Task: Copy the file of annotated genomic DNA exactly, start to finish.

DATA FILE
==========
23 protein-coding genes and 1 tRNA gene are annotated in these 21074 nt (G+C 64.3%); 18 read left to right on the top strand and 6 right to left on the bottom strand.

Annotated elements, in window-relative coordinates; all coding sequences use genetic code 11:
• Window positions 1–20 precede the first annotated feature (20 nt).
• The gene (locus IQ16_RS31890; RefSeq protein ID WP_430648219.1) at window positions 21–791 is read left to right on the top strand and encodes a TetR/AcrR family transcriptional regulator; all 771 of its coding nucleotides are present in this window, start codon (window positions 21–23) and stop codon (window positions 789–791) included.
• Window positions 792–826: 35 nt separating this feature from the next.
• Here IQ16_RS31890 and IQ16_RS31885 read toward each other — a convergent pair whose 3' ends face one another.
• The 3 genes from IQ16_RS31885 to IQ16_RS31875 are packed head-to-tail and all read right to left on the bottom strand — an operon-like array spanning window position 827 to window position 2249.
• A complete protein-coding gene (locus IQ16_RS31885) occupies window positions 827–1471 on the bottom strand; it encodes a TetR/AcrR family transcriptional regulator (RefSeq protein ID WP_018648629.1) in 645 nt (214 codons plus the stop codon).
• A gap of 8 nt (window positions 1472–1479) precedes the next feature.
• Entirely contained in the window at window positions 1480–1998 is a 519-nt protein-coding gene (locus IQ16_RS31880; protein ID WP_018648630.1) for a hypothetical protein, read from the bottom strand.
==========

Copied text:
23 protein-coding genes and 1 tRNA gene are annotated in these 21074 nt (G+C 64.3%); 18 read left to right on the top strand and 6 right to left on the bottom strand.

Annotated elements, in window-relative coordinates; all coding sequences use genetic code 11:
• Window positions 1–20 precede the first annotated feature (20 nt).
• The gene (locus IQ16_RS31890; RefSeq protein ID WP_430648219.1) at window positions 21–791 is read left to right on the top strand and encodes a TetR/AcrR family transcriptional regulator; all 771 of its coding nucleotides are present in this window, start codon (window positions 21–23) and stop codon (window positions 789–791) included.
• Window positions 792–826: 35 nt separating this feature from the next.
• Here IQ16_RS31890 and IQ16_RS31885 read toward each other — a convergent pair whose 3' ends face one another.
• The 3 genes from IQ16_RS31885 to IQ16_RS31875 are packed head-to-tail and all read right to left on the bottom strand — an operon-like array spanning window position 827 to window position 2249.
• A complete protein-coding gene (locus IQ16_RS31885) occupies window positions 827–1471 on the bottom strand; it encodes a TetR/AcrR family transcriptional regulator (RefSeq protein ID WP_018648629.1) in 645 nt (214 codons plus the stop codon).
• A gap of 8 nt (window positions 1472–1479) precedes the next feature.
• Entirely contained in the window at window positions 1480–1998 is a 519-nt protein-coding gene (locus IQ16_RS31880; protein ID WP_018648630.1) for a hypothetical protein, read from the bottom strand.